John Howard Speaks

With full credit for the find to NRO via Damian Penny, I point you to the remarks made yesterday by Australian Prime Minister John Howard, regarding the bombings in London. I won't post the whole thing here - follow the NRO link and read it for yourself; you'll be glad you did. An excerpt, however, is in order:

"Can I remind you that the murder of 88 Australians in Bali took place before the operation in Iraq. And I remind you that the 11th of September occurred before the operation in Iraq. Can I also remind you that the very first occasion that bin Laden specifically referred to Australia was in the context of Australia's involvement in liberating the people of East Timor. Are people by implication suggesting we shouldn't have done that? When a group claimed responsibility ... for the attacks on the 7th of July, they talked about British policy not just in Iraq, but in Afghanistan. Are people suggesting we shouldn't be in Afghanistan? ...

"[T]his is about the perverted use of principles of the great world religion that, at its root, preaches peace and cooperation. And I think we lose sight of the challenge we have if we allow ourselves to see these attacks in the context of particular circumstances rather than the abuse through a perverted ideology of people and their murder."

Damn. Why - WHY - can't we have politicians like that here?

More later.


At 10:28 a.m., Blogger Liam O'Brien said...



At 1:44 p.m., Blogger Erin Airton said...

Because we don't reward courage in this country...

We DO reward mealy-mouthed Liberals who speak from both sides of their mouths and refuse to take a stand an anything meaningful.

(Clearly I need a holiday.)

Welcome back!


At 12:55 a.m., Blogger Psychols said...

He's right. The London bombings were probably not a direct result of the Iraq war and terrorists are bad.

The invasion of Iraq was still a dumb idea so they can keep Howard down under as far as I'm concerned.

At 2:59 a.m., Blogger Jason Hickman said...

Liam & Erin: Thanks, agreed, etc.

Cycles - Welcome back. (Seriously.) To speak to your point, as I read Howard's remarks, he's not saying that the Iraqi war was or is a wonderful thing. He's making the point that using it as an explanation (or worse, an excuse) for what happened in London this month doesn't fit the facts.

A second point, as I read it, is that Howard is saying "give them an inch, they'll take a mile" - if you say to the terrorists, "you win, we'll get out of Iraq", the same terrorists and/or a different bunch will say "now get out if Saudi Arabia / Qatar / etc.". Then it'll be "now get out of (or isolate) Isreal." And so on ...

The third, perhaps most powerful point, is that nation states mustn't let their governments' policies be dictated by terrorist activities.

As for whether the invasion was, in the long run, "dumb" ... one of these days I'll post a topic on that, and we can all go to town on it.

- JH.

At 11:22 a.m., Blogger Psychols said...

Jason, thank you and it is nice to see you posting again.

I cannot disagree that he is correct in asserting that the London bombings may have had little to do with Iraq. If the bombings were an attempt to force the Brits to leave Iraq it would be ill considered. There are Brits who want out of that war but a terrorist attack makes it all but impossible to withdraw quickly. That would send a message to the terrorists that the Brits were cowed by their activities and the appearance of appeasement (as in Spain) must be avoided.

Howard didn’t specifically use the bombings to justify Iraq so in reality I have little to disagree with him on here. I do think that he did allow terrorism to dictate Australia's foreign and military policy by responding to Bali and 9/11 illogically (IMHO) but that is a different debate.

At 1:43 p.m., Blogger Liam O'Brien said...

Cycles, I guess the invasion of Iraq is a "dumb idea" if you think maintaining a genocidal regime is preferable....now this is the part where you will probably try to evaluate the operation asusming that the only objectives and motivaters by which it can be evaluated at the ones showcased in early 2003 by the US president.... odd way to evaluate anything really....but before I assume too much, or crash Jason's Blog, I'll just say that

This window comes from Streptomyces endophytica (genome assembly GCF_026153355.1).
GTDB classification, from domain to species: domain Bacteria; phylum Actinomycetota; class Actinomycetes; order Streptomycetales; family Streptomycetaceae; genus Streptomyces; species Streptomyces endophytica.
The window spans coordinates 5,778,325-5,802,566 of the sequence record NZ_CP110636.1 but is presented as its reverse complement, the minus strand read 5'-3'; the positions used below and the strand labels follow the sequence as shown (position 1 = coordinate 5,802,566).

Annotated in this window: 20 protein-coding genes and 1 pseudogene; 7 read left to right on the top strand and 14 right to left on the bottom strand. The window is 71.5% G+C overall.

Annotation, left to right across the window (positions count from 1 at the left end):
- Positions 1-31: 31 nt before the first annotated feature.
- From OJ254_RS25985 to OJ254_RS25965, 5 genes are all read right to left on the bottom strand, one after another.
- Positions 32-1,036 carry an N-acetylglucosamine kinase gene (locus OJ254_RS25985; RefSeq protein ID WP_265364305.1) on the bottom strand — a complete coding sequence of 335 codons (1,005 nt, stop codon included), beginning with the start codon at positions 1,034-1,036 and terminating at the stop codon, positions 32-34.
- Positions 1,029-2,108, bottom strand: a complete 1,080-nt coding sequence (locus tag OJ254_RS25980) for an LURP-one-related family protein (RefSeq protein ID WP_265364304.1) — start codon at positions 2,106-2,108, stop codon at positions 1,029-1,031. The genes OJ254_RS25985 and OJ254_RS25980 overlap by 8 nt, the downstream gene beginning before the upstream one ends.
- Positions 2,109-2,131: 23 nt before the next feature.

Bitching about Iraq is new great Canadian pastime

I wish we had somebody in Canada with half the sense and courage of Howard.

At 11:23 p.m., Blogger Psychols said...


Not invading a nation is not the same as maintaining a genocidal regime. The US (and in some respects Canda) have maintained genocidal regimes for economic reasons but Iraq ceased to be a maintained regime when Saddam invaded Kuwait.

I was bitching about Iraq right from the start. Does that make me a fashion leader? :)

At 11:12 a.m., Blogger Liam O'Brien said...

Read the UN Human Rights Rapporteur (well, from the years when he wsn't booted out by Hussein) reports and Amnesty Reports from late 1990s-2002. Read the reports from Ian Hanson of Bournemouth University on the mass graves.

It's sad anmd sick to hear so many Canadians are so willing to use national sovereignty as part of their reason why they oposed invasion and intervention.

Unless you're arguing that we should consistently chose inaction, I fail to see the point of you examples. I am critical that we did't act in more situations .... such as Rwanda.

At 5:20 p.m., Blogger Psychols said...

Inaction isn't the only alternative to inappropriate action. Information and economic development are often much more effective than military intervention. IMO educated, comfortable and informed people are less likely to tolerate genocide or authoritarian regimes. China is an example. She is not a truly free and transparent democracy but is moving slowly in the right direction.

Military action, or the threat of it, in defense of human rights can certainly be appropriate and successful if done as part of an international cooperative effort. Afghanistan can yet be a success if we commit appropriate military and economic resources, though questions of an oil agenda may continue because of the pipeline. An international coalition to end the genocide in Rwanda might actually send a more powerful message to genocidal regimes with fewer questions of the agenda.

IMO Iraq had less to do with 9/11, terrorism or genocide than it did to do with making an example of Iraq by the PNAC people (Jeb Bush, Cheyney, Rumsfeld, Wolfowitz, Quayle et al). Some US citizens agree that America possesses the wisdom or maturity to lead the world but Americans do not appear to be sufficiently imperialistic that they will readily tolerate American and other deaths to achieve it. There was never a doubt that the US would win the war in Iraq. It was whether or not she would “win the peace” that dominated the debate in 2002/03. Many felt that without real international support or legitimacy she would not.